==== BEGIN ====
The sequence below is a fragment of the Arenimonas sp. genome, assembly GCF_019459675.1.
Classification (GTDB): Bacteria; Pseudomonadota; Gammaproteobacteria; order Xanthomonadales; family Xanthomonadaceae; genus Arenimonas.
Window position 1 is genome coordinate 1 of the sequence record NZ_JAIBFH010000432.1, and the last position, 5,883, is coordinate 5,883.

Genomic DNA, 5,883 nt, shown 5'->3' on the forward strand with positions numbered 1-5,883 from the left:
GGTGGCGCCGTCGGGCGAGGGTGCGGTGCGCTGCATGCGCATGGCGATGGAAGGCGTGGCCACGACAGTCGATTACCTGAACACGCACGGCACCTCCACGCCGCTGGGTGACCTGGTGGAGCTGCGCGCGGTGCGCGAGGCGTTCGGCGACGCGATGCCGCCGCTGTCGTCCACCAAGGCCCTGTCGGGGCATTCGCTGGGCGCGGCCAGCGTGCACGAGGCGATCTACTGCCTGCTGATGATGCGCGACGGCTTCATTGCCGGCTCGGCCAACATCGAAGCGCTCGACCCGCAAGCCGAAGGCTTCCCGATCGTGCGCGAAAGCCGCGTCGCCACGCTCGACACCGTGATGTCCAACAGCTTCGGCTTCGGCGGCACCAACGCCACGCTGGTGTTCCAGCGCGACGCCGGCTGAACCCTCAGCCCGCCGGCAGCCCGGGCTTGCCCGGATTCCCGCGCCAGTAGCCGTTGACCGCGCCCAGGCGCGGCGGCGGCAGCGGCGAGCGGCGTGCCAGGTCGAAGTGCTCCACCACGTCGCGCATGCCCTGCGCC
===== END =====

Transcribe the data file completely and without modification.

The sequence below is a fragment of the Arenimonas sp. genome, assembly GCF_019459675.1.
Classification (GTDB): Bacteria; Pseudomonadota; Gammaproteobacteria; order Xanthomonadales; family Xanthomonadaceae; genus Arenimonas.
Window position 1 is genome coordinate 1 of the sequence record NZ_JAIBFH010000432.1, and the last position, 5,883, is coordinate 5,883.

Genomic DNA, 5,883 nt, shown 5'->3' on the forward strand with positions numbered 1-5,883 from the left:
GGTGGCGCCGTCGGGCGAGGGTGCGGTGCGCTGCATGCGCATGGCGATGGAAGGCGTGGCCACGACAGTCGATTACCTGAACACGCACGGCACCTCCACGCCGCTGGGTGACCTGGTGGAGCTGCGCGCGGTGCGCGAGGCGTTCGGCGACGCGATGCCGCCGCTGTCGTCCACCAAGGCCCTGTCGGGGCATTCGCTGGGCGCGGCCAGCGTGCACGAGGCGATCTACTGCCTGCTGATGATGCGCGACGGCTTCATTGCCGGCTCGGCCAACATCGAAGCGCTCGACCCGCAAGCCGAAGGCTTCCCGATCGTGCGCGAAAGCCGCGTCGCCACGCTCGACACCGTGATGTCCAACAGCTTCGGCTTCGGCGGCACCAACGCCACGCTGGTGTTCCAGCGCGACGCCGGCTGAACCCTCAGCCCGCCGGCAGCCCGGGCTTGCCCGGATTCCCGCGCCAGTAGCCGTTGACCGCGCCCAGGCGCGGCGGCGGCAGCGGCGAGCGGCGTGCCAGGTCGAAGTGCTCCACCACGTCGCGCATGCCCTGCGCC